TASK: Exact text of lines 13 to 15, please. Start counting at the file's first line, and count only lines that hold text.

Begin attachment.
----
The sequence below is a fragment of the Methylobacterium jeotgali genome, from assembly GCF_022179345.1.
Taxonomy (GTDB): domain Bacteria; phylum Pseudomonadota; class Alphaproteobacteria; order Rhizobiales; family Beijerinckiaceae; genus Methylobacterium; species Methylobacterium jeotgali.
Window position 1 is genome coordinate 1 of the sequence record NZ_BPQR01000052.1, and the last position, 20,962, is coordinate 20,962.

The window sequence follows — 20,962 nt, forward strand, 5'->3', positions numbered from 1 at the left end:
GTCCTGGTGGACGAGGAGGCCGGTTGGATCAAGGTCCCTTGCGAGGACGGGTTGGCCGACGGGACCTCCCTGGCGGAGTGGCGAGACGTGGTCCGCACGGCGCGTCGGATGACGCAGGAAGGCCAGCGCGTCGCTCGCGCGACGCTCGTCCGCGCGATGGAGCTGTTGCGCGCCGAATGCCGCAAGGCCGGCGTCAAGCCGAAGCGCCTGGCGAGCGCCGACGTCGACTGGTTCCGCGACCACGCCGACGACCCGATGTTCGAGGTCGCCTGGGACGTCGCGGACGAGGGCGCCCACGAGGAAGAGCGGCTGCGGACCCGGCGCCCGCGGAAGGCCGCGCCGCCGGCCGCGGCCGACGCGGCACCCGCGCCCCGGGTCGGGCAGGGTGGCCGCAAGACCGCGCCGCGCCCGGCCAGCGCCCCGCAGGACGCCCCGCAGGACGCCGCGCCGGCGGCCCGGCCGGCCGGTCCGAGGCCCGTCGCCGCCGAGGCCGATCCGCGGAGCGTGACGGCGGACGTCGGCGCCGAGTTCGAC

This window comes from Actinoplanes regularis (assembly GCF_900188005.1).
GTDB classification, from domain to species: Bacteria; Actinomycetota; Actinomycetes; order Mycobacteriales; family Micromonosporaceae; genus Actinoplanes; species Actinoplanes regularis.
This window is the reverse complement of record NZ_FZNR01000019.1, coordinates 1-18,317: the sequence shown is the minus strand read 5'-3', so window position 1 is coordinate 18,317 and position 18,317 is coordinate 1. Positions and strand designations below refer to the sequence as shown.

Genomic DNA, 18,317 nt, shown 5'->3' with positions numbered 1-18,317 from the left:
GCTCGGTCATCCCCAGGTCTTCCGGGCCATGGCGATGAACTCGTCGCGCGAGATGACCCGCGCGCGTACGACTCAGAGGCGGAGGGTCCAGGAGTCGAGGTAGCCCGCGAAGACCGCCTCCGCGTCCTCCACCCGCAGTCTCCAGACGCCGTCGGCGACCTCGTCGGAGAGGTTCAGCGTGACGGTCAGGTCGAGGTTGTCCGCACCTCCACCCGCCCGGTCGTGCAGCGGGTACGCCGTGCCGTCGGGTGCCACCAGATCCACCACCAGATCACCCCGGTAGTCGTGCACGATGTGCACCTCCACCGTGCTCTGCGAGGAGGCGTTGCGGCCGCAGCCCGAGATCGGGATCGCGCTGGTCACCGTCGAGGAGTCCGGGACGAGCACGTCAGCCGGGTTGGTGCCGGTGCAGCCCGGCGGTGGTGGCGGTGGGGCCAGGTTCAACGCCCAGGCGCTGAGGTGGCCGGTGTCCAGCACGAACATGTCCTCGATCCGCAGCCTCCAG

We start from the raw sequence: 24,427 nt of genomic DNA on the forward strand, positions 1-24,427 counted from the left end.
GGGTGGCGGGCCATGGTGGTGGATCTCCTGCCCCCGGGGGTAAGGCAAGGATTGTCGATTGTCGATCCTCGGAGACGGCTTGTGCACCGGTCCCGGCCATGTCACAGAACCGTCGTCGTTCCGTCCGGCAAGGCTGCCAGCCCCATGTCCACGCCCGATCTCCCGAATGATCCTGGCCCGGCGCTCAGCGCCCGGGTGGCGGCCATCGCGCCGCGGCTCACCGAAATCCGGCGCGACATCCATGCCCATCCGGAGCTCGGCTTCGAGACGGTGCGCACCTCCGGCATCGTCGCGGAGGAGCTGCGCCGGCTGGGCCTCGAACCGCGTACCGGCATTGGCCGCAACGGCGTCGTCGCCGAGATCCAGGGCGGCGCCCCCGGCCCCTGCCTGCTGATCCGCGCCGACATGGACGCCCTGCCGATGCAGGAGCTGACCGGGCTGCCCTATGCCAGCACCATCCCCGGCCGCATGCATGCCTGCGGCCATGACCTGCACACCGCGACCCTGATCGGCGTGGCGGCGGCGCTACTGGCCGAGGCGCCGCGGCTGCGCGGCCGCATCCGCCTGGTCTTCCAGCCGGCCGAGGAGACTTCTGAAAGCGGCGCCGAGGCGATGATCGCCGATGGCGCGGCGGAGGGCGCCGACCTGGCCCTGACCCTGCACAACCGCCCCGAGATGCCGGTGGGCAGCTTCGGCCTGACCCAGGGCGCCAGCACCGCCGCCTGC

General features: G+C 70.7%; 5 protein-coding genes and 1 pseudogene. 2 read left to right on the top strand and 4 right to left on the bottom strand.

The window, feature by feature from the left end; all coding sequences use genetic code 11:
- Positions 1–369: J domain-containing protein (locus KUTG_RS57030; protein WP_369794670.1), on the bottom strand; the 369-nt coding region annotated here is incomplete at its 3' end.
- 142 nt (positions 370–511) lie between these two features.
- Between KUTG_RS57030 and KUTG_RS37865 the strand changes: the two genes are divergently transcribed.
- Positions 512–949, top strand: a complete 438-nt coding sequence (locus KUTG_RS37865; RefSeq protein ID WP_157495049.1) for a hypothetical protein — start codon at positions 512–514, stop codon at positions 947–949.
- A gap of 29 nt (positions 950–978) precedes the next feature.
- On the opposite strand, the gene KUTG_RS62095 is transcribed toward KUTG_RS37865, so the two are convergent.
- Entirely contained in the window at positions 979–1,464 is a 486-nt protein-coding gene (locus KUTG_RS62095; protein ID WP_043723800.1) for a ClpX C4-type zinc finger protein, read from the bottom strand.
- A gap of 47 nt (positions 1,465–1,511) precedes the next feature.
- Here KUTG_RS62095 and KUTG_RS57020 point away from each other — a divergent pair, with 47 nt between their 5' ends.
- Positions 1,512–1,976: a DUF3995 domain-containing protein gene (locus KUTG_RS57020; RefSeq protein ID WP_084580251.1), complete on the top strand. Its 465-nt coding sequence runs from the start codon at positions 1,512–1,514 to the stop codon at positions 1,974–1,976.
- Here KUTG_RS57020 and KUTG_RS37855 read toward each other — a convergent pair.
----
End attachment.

General features: G+C 70.7%; 5 protein-coding genes and 1 pseudogene. 2 read left to right on the top strand and 4 right to left on the bottom strand.

The window, feature by feature from the left end; all coding sequences use genetic code 11:
- Positions 1–369: J domain-containing protein (locus KUTG_RS57030; protein WP_369794670.1), on the bottom strand; the 369-nt coding region annotated here is incomplete at its 3' end.